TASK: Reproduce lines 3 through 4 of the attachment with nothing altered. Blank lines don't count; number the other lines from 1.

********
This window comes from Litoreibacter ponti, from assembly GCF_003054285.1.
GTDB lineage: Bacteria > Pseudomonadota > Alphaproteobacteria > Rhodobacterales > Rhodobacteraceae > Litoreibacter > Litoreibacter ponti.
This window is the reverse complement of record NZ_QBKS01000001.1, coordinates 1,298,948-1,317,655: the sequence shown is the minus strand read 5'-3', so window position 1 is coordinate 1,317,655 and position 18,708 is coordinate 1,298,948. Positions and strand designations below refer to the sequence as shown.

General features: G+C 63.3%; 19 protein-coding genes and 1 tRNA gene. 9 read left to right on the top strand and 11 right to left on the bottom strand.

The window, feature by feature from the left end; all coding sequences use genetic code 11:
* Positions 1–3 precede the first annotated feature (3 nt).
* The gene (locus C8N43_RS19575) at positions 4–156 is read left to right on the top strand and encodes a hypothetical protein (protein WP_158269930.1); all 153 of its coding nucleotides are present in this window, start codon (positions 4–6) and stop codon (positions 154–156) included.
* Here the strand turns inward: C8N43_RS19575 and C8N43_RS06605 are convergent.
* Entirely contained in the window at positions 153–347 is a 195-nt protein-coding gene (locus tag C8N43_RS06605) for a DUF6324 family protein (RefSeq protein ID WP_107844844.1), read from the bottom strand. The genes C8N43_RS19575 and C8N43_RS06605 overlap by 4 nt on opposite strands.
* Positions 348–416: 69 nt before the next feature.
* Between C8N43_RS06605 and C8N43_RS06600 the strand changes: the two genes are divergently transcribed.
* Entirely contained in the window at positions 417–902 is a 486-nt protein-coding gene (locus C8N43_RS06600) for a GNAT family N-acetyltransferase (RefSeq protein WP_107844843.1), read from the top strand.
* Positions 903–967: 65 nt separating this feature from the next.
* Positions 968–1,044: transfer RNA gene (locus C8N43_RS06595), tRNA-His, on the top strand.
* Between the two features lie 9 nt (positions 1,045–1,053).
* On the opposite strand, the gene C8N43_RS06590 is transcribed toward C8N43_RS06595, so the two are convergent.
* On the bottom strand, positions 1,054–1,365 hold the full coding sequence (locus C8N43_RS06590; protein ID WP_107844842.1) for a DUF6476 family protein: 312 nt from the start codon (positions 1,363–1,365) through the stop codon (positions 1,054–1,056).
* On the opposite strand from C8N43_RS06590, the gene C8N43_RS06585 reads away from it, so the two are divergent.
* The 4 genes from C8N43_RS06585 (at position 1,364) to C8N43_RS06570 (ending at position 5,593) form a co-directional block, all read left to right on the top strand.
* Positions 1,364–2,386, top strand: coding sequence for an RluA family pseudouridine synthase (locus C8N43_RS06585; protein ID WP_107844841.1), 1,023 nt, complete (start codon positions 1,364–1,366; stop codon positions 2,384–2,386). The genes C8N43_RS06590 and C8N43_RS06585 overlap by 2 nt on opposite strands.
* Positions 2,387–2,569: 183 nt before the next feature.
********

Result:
This window is the reverse complement of record NZ_QBKS01000001.1, coordinates 1,298,948-1,317,655: the sequence shown is the minus strand read 5'-3', so window position 1 is coordinate 1,317,655 and position 18,708 is coordinate 1,298,948. Positions and strand designations below refer to the sequence as shown.

General features: G+C 63.3%; 19 protein-coding genes and 1 tRNA gene. 9 read left to right on the top strand and 11 right to left on the bottom strand.